National Contravention List

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The Federal Circuit and Family Court of Australia (the Court) expects that all parties will comply with orders of the Court. Alleged breaches of court orders are taken seriously, and will be dealt with in a quick, safe and cost effective way by the Court through the National Contravention List.

Any Application – Contravention filed in the Court from 1 September 2021, pursuant to Part VII Division 13A or Part XIIIA of the Family Law Act 1975 (Cth), will be dealt with through the National Contravention List.

There can be serious consequences for failing to comply with court orders without a reasonable excuse. Parties who fail to comply with court orders without reasonable excuse may be subject to costs consequences and/or other penalties or sanctions.

Legal practitioners appearing in the National Contravention List may also be subject to personal costs orders if the application or defence of the application is determined to be frivolous or without merit, or where non-compliance with the Rules of Court is demonstrated.

For more information, see the Family Law Practice Direction – National Contravention List

The key objectives of this list are:

  • to efficiently deal with applications on a national basis in a timely, cost effective and safe way for all litigants
  • for applications to be given a first return date within 14 days of filing
  • to ensure compliance with court orders by all parties
  • to impose appropriate penalties or sanctions where a contravention has been proved and where a party has failed to demonstrate they had a reasonable excuse for non-compliance with court orders
  • to proactively facilitate the resolution of underlying issues in disputes that lead to the filing of such applications
  • to triage appropriate matters to dispute resolution, and
  • to be responsive to a party's wishes to resolve matters without recourse to additional litigation.

  1. Prior to filing, parties are expected to have complied with the Court's pre-action procedures where it is safe to do so. Refer to the Court's Central Practice Direction – Family Law Case Management for more information.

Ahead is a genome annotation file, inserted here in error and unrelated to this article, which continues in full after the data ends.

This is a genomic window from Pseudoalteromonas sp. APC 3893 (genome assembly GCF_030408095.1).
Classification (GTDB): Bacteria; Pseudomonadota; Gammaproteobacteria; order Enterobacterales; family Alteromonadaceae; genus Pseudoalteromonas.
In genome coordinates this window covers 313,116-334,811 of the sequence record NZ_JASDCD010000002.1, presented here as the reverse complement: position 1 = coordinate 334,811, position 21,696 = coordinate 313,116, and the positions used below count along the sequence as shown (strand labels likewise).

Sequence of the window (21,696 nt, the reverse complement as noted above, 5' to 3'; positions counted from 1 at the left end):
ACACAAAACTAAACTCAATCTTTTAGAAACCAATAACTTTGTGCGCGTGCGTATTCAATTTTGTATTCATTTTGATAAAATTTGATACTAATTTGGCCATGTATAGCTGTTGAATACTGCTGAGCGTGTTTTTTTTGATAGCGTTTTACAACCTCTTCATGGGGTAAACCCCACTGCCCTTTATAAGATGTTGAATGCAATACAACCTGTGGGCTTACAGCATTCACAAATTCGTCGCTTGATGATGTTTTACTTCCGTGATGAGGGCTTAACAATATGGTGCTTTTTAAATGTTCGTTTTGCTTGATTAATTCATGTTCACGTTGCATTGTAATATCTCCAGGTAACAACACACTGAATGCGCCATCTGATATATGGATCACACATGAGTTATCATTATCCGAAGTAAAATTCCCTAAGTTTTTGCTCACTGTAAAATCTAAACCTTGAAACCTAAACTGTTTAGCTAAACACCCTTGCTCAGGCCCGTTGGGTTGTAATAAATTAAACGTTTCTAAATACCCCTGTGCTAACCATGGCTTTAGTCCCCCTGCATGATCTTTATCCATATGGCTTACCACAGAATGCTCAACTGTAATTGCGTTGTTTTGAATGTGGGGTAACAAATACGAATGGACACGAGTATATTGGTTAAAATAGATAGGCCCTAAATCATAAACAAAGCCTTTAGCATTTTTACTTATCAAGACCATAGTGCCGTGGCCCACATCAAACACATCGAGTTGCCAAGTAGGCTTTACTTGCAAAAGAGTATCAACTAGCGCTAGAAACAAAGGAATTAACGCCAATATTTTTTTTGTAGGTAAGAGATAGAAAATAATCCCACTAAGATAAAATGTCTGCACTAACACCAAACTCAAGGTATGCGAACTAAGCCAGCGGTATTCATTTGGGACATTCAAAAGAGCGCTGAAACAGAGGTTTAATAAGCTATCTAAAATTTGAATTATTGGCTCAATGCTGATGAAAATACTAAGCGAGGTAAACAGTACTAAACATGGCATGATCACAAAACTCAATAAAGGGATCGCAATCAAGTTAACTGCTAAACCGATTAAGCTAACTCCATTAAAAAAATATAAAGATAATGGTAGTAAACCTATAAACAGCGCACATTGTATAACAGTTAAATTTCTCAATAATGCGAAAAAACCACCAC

• Prepare the following documents:
    • Application – Contravention
    • an Affidavit stating facts in support of the orders sought in the application
    • a copy of the order, bond, agreement or undertaking that is alleged to have been contravened
    • where required, a section 60I certificate, unless an exception applies and an exemption is sought.
  2. In the affidavit include:
    • details of the acts or omissions which the applicant alleges the respondent has done to contravene the order, bond, agreement or undertaking (if there is more than one act or omission alleged, include details of each alleged act or omission)
    • evidence that the respondent is aware of the contravened orders (for example, the orders were made by consent of both parties, or at a hearing where the respondent was present)
    • evidence that the respondent had no reasonable excuse to contravene the order, bond, agreement or undertaking, and
    • if it is an application for a contravention of a parenting order – state whether a court has previously found that the respondent contravened the primary order without reasonable excuse and the details of any finding made.
  3. File your application by emailing the above documents to

Once received, applications will be considered by a contravention registrar within 14 days of being lodged for filing. If the application is deficient or non-compliant with the relevant Rules of the Court, the contravention registrar may decline to accept the application for filing.

The National Contravention List will operate nationally and will be conducted electronically. Applications that are accepted for filing will be given a first return date before a contravention judicial registrar as near as practicable to 14 days after the date of filing or, if the application is filed in proceedings that are listed for final hearing within eight weeks from the date of filing, the application will be listed to the judge or a senior judicial registrar for hearing.

If the application is accepted for filing and listed before a contravention registrar, there are a number of options that the contravention judicial registrar may consider. These are outlined in detail in the Family Law Practice Direction – National Contravention List.